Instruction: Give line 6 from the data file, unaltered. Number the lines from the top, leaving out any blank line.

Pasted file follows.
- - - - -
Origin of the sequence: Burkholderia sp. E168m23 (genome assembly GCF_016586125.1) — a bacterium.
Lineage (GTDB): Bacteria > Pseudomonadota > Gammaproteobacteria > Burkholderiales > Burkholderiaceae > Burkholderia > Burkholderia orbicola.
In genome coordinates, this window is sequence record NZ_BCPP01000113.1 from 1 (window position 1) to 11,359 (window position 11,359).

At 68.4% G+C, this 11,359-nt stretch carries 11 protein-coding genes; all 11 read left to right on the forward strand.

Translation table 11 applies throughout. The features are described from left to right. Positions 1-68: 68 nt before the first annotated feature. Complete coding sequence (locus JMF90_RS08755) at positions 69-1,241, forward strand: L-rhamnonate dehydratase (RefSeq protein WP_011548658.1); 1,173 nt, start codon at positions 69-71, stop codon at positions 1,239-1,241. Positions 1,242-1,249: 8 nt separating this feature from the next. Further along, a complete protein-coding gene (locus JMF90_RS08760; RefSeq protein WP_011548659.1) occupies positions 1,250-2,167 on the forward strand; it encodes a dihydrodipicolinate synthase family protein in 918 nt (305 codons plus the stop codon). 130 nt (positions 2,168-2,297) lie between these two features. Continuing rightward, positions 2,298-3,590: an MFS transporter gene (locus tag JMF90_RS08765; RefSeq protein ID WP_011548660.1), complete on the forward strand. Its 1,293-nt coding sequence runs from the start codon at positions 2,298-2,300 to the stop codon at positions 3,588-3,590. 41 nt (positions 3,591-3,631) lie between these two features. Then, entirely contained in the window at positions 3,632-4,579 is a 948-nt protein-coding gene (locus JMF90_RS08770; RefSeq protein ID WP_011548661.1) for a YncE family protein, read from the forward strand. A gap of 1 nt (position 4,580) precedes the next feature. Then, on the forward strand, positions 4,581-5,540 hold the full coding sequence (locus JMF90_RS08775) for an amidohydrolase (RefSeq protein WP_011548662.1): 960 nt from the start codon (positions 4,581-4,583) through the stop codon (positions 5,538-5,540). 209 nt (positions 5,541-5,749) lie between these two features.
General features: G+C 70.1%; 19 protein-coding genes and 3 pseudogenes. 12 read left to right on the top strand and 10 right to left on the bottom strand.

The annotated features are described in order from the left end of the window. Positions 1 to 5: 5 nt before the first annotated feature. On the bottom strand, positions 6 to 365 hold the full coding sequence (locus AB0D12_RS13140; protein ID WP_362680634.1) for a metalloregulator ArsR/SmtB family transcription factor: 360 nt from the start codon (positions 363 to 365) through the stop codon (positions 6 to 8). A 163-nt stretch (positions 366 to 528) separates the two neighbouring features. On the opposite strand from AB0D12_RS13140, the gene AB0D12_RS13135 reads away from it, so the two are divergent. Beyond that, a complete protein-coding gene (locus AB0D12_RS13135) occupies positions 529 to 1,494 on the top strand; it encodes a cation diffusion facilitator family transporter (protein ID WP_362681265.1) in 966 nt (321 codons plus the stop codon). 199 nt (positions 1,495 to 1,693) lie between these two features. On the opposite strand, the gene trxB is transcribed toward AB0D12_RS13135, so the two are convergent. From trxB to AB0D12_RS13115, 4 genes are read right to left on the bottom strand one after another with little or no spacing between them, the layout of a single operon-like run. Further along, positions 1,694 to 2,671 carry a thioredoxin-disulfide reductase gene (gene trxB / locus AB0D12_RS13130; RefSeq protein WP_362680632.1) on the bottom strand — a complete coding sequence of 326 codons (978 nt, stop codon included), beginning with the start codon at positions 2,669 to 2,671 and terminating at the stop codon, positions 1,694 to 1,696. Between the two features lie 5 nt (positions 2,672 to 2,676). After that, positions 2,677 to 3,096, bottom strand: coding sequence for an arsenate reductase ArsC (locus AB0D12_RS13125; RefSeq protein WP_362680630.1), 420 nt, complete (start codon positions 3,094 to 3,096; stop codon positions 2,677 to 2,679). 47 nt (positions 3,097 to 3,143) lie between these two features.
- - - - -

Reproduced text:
General features: G+C 70.1%; 19 protein-coding genes and 3 pseudogenes. 12 read left to right on the top strand and 10 right to left on the bottom strand.